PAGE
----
Professor Mohr was born in Los Angeles but grew up in Detroit. He attended the University of Chicago, where he received his undergraduate degree, prior to pursuing his graduate degrees at the University of Michigan. Also, before obtaining his doctorate at Michigan, Professor Mohr worked as a Public Health Advisor and Research and Demonstration Grant Consultant for the U.S. Public Health Service. Since his early days in Detroit, Professor Mohr has lived in approximately twelve different cities, including Ann Arbor, Chicago, the DC area, the San Francisco Bay area, Singapore, and Guam.
Professor Mohr taught at the University of Michigan throughout his career. His research areas were organization theory, program evaluation, research methods, and the philosophy of social research. He taught undergraduate honors courses as well as courses on organization theory, design, and behavior, statistics, public program evaluation, and the philosophy of social research. In addition to his many years of tenure at the University, Professor Mohr served as a consultant for a number of organizations, such as the Government Accounting Office, National Institute of Education, National Institute of Justice, and National Science Foundation.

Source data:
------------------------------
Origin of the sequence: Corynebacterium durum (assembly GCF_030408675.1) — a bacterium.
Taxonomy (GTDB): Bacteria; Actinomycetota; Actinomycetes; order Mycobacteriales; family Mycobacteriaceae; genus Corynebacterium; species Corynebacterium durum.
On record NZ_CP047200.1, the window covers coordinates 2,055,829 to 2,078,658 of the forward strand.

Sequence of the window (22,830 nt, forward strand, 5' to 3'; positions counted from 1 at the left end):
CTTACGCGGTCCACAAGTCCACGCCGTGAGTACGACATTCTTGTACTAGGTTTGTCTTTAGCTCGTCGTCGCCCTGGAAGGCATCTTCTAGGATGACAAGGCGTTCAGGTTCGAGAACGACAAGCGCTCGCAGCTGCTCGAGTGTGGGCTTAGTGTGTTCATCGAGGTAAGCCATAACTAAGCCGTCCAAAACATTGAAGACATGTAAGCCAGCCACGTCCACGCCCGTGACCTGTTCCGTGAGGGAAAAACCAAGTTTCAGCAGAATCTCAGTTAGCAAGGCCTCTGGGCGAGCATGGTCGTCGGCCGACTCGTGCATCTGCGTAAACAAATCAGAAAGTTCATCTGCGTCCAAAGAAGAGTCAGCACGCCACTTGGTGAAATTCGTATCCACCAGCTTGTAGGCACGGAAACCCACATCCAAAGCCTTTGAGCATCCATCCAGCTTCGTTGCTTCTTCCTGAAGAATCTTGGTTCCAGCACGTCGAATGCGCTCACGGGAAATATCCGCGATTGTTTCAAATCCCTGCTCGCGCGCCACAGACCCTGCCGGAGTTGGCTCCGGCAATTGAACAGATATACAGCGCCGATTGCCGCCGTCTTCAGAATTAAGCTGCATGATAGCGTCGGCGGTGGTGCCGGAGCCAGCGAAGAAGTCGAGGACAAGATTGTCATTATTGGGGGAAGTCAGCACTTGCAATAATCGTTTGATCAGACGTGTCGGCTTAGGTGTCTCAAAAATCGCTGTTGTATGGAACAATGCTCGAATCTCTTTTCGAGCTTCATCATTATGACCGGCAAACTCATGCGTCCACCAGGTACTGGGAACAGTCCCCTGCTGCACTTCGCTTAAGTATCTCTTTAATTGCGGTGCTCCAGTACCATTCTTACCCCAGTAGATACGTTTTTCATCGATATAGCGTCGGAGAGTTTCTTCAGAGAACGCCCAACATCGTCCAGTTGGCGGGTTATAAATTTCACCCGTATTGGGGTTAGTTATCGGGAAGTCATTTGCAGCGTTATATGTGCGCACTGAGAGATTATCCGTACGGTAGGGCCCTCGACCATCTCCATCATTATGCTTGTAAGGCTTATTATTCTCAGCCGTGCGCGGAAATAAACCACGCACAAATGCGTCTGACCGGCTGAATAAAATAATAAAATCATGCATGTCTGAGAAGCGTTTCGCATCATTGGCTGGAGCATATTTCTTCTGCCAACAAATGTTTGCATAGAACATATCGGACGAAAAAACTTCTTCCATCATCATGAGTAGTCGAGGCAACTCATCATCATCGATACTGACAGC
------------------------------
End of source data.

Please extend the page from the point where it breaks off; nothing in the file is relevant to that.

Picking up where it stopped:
In reminiscing about the Department, Professor Mohr says, “The 1960s and '70s were turbulent years for the Department. During much of that time I was Director of Graduate Studies. Many of the graduate students and some of the faculty were very interested in making the Department a much more permeable and hospitable place for women and minorities. Their tactics were often confrontational, thus arousing a good deal of resistance, but the Department, for whatever reasons, did move significantly in those directions and, to the best of my knowledge, has never regretted it.”
Professor Mohr’s advice to current and potential graduate students is “to think very hard about what social science research can accomplish,” something that he has thought and written about in his first and last books. He is currently working on a book about the mystery of the sexuality of middle-class Victorian women.